GLOBAL AMERICANS speaks to an increasingly diverse population of students who seek to understand the place of the United States in a shifting global, social, cultural, and political landscape. America’s national experience and collective history have always been subject to transnational forces and affected by global events and conditions. In recognition of this reality, this insightful new text presents a history of North America and then the United States in which world events and processes are central rather than colorful sidelights. The narrative recovers the global aspects of America’s past and helps students understand the origins of the interconnected world in which they live. By weaving together stories, analysis, interpretation, visual imagery, and primary sources from across time and place, this book presents a revised history that reflects America’s -- and Americans’ -- relationship to events and peoples across the continent and beyond. Important Notice: Media content referenced within the product description or the product text may not be available in the ebook version.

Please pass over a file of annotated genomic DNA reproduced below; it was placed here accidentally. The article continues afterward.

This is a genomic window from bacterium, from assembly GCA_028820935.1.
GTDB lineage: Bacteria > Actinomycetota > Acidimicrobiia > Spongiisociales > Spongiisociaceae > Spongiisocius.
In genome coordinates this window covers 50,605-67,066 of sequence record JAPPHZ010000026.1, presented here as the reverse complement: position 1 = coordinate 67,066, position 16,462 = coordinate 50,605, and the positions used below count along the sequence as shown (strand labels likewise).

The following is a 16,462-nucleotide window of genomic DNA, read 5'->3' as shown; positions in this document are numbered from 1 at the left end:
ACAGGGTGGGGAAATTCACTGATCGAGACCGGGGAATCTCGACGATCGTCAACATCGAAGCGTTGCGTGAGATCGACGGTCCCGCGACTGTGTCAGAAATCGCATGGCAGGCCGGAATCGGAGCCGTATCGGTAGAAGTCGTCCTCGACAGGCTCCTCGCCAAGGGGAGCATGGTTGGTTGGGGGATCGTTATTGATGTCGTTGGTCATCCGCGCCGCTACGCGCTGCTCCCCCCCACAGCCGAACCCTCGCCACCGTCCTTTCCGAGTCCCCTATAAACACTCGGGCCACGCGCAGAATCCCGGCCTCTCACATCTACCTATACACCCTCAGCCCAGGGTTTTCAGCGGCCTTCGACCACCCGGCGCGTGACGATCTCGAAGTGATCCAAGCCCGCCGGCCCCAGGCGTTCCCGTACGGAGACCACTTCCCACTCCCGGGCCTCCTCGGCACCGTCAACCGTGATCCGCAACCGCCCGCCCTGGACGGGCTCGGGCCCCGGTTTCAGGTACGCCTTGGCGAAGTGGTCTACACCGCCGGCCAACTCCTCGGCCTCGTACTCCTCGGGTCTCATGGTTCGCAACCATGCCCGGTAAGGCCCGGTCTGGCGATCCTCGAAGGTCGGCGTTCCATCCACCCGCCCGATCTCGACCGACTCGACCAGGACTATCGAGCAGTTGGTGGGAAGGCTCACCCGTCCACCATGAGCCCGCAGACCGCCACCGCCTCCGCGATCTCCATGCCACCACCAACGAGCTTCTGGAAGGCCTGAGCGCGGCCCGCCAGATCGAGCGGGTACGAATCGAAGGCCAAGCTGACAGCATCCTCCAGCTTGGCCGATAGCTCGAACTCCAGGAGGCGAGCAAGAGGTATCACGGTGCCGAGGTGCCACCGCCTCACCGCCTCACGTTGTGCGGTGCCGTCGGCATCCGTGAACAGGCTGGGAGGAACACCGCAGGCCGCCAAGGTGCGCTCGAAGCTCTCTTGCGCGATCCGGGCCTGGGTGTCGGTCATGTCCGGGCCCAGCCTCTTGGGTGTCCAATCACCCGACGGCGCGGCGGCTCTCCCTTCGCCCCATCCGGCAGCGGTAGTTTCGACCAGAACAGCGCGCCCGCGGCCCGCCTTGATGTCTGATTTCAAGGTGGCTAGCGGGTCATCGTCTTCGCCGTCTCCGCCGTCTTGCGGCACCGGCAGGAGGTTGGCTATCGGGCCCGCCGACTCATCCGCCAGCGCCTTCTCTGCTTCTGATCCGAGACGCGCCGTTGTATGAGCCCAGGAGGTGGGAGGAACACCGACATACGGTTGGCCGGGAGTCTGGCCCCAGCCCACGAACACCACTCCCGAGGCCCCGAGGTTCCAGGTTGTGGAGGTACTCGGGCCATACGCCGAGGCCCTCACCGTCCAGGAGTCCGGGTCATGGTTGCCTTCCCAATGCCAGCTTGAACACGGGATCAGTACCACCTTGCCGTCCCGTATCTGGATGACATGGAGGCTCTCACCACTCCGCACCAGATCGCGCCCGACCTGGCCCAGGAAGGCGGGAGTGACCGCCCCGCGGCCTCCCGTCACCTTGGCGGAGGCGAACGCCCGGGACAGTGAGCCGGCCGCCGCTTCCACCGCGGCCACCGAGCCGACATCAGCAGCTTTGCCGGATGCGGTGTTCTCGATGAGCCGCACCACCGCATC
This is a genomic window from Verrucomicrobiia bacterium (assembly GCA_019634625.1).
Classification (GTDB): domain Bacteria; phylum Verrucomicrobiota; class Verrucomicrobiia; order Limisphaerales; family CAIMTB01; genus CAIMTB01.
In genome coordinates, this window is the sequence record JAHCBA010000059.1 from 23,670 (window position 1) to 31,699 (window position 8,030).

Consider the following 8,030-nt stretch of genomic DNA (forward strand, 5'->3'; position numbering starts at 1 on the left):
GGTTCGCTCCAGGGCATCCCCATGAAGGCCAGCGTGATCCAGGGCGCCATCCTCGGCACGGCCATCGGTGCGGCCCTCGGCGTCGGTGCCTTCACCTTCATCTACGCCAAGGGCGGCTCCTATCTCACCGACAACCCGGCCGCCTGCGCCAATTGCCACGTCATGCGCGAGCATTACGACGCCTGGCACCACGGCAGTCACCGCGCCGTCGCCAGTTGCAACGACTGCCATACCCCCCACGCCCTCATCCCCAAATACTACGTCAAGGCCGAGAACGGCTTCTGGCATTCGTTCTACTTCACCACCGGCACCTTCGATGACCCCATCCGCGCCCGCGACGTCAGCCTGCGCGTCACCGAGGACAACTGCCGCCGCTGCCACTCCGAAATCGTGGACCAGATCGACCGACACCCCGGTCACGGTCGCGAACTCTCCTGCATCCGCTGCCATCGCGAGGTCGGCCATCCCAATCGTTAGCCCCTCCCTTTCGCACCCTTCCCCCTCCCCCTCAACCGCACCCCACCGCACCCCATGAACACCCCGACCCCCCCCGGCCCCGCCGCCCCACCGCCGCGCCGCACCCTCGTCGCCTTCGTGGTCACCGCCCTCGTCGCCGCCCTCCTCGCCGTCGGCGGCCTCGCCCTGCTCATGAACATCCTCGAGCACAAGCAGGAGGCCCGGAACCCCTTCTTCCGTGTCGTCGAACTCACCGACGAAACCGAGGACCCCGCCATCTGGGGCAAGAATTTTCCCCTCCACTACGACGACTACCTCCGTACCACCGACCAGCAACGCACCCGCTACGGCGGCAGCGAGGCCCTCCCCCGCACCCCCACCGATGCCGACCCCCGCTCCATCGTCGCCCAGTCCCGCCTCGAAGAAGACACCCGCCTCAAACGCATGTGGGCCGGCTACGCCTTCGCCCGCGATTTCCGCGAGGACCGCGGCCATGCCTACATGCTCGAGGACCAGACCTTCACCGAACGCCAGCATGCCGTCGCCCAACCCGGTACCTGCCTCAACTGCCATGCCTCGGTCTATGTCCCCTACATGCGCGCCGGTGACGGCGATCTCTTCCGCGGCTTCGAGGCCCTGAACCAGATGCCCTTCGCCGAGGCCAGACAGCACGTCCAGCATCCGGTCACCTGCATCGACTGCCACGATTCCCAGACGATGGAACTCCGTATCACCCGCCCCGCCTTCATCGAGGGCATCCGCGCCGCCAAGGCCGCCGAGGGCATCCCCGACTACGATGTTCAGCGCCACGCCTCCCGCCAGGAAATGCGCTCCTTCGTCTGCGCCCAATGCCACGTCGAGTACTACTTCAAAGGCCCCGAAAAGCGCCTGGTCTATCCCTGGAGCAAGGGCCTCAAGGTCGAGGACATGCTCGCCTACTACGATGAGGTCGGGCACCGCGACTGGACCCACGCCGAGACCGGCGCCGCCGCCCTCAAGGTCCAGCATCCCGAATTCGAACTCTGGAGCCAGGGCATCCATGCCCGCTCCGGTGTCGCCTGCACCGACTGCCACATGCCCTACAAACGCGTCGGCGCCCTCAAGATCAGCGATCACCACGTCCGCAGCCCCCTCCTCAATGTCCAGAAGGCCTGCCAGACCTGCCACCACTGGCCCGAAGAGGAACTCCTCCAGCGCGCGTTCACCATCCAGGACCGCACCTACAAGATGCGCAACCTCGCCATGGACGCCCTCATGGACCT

Weimar Germany by Eric D. Weitz

Title Weimar Germany
Author Eric D. Weitz
Publisher Princeton University Press
Release Date 2018-09-25
Category History
Total Pages 512
ISBN 9780691184357
Language English, Spanish, and French
GET BOOK
Book Summary:

Thoroughly up-to-date, skillfully written, and strikingly illustrated, Weimar Germany brings to life an era of unmatched creativity in the twentieth century—one whose influence and inspiration still resonate today. Eric Weitz has written the authoritative history that this fascinating and complex period deserves, and he illuminates the uniquely progressive achievements and even greater promise of the Weimar Republic. Weitz reveals how Germans rose from the turbulence and defeat of World War I and revolution to forge democratic institutions and make Berlin a world capital of avant-garde art. He explores the period’s groundbreaking cultural creativity, from architecture and theater, to the new field of "sexology"—and presents richly detailed portraits of some of the Weimar’s greatest figures. Weimar Germany also shows that beneath this glossy veneer lay political turmoil that ultimately led to the demise of the republic and the rise of the radical Right. Yet for decades after, the Weimar period continued to powerfully influence contemporary art, urban design, and intellectual life—from Tokyo to Ankara, and Brasilia to New York. Featuring a new preface, this comprehensive and compelling book demonstrates why Weimar is an example of all that is liberating and all that can go wrong in a democracy.

LEAVE A COMMENT